A Startup's Guide for Dealing With Disgruntled Customers

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So you’re starting up. Woo hoo! It’s an exciting time. However, as you get bigger and stronger as a business, there are going to be a few hiccups. It’s ok! It’s normal! But it doesn’t always feel good, especially when you’re experiencing pushback from customers for the first time. The reactions can vary from denial, anger, and even an intense need to please. How you handle these first situations will define your customer service experience moving forward, so it’s important to get things right…. And this is how you’re going to do it.

Don’t downplay the complaint; take ownership

A normal first reaction when someone calls you out is to get defensive, to try and explain away the situation. But here’s the tough love: no one cares if you were training a new staff member or if your kid was sick or if you got busy and didn’t have time to do the thing you said you would do. Running a business can be difficult, but that’s not really your customer’s problem.

Never make excuses when things go wrong. It only reflects poorly on your leadership skills and your business as a whole. Own the mistake, even if it might have been something that was out of your control. Customers are far more likely to respond in a positive manner when you fully acknowledge their grievance instead sidestepping it.

Always leave the negative comment

I can’t tell you how many business owners have asked me how they can get a bad Google review taken down. (Spoiler alert: you can’t. And if for some reason you manage to do it, it’s not helping your brand.) There are several reasons you should always leave the negative comments….

First and foremost, negative comments give your brand authenticity. Getting all five star reviews and people singing your praises all over the place tends to make your reviews look fake. There is not a company on this green earth that has been able to deliver an exceptional experience 100% of the time, so if you want to appear like you have, you may just come across looking like your reviews aren’t real.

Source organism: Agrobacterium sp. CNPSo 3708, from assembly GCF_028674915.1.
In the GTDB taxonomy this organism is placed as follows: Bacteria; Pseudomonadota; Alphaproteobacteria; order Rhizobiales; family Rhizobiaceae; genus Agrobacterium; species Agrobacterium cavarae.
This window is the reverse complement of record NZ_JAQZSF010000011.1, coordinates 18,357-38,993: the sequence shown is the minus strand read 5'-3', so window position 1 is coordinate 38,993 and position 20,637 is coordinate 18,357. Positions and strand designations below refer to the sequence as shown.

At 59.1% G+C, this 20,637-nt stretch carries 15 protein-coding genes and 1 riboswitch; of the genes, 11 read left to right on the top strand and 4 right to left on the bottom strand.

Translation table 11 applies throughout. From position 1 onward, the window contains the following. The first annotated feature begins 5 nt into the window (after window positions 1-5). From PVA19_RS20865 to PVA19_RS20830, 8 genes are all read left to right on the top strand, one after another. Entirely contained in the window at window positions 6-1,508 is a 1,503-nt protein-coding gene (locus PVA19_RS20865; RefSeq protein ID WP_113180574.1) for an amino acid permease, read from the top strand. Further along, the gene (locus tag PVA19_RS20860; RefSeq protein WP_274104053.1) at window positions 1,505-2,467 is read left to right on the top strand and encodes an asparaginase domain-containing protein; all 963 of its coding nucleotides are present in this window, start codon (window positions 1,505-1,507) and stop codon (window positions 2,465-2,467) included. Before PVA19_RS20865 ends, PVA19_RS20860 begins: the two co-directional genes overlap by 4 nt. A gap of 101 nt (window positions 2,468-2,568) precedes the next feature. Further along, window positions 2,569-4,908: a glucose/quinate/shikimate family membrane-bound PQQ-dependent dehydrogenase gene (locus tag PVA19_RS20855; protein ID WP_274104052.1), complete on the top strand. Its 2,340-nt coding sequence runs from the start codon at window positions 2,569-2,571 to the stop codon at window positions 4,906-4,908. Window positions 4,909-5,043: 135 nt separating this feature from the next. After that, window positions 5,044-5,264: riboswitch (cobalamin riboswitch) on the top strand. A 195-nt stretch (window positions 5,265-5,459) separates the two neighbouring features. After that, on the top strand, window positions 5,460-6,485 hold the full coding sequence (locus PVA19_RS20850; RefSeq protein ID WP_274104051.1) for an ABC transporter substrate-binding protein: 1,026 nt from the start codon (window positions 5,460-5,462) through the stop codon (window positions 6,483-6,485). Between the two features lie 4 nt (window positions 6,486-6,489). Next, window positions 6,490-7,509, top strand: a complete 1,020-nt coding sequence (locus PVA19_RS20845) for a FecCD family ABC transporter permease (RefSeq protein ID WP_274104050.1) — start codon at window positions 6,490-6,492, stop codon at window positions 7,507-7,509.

Next, understand that every business will experience a dissatisfied customer or even a troll at some point. What defines the brand is how they deal with it, and censoring comments is not dealing with it. Negative comments are an opportunity for your brand to step up and show concern, empathy, and positive action.

Make a strong effort to go above and beyond

When you receive negative feedback or have a disgruntled customer, how you respond shapes that relationship—and sometimes other relationships—moving forward. For example, I am a full time business owner who is raising four tiny humans. I don’t have a ton of time for domestic activities so I always order my groceries online, and WalMart used to be my choice for this. I had one or two experiences where my order was delivered without all the items, but none of the items were big enough that I felt compelled to make a fuss. Then finally an order came with almost $30 of meat missing from it. It was unclear who I had to call to fix this, so after 20 minutes of being transferred from department to department, I finally got on the phone with someone who could help me. They refunded the money for the missing items and gave me a $10 credit on my account. That’s it. Let me put this into perspective….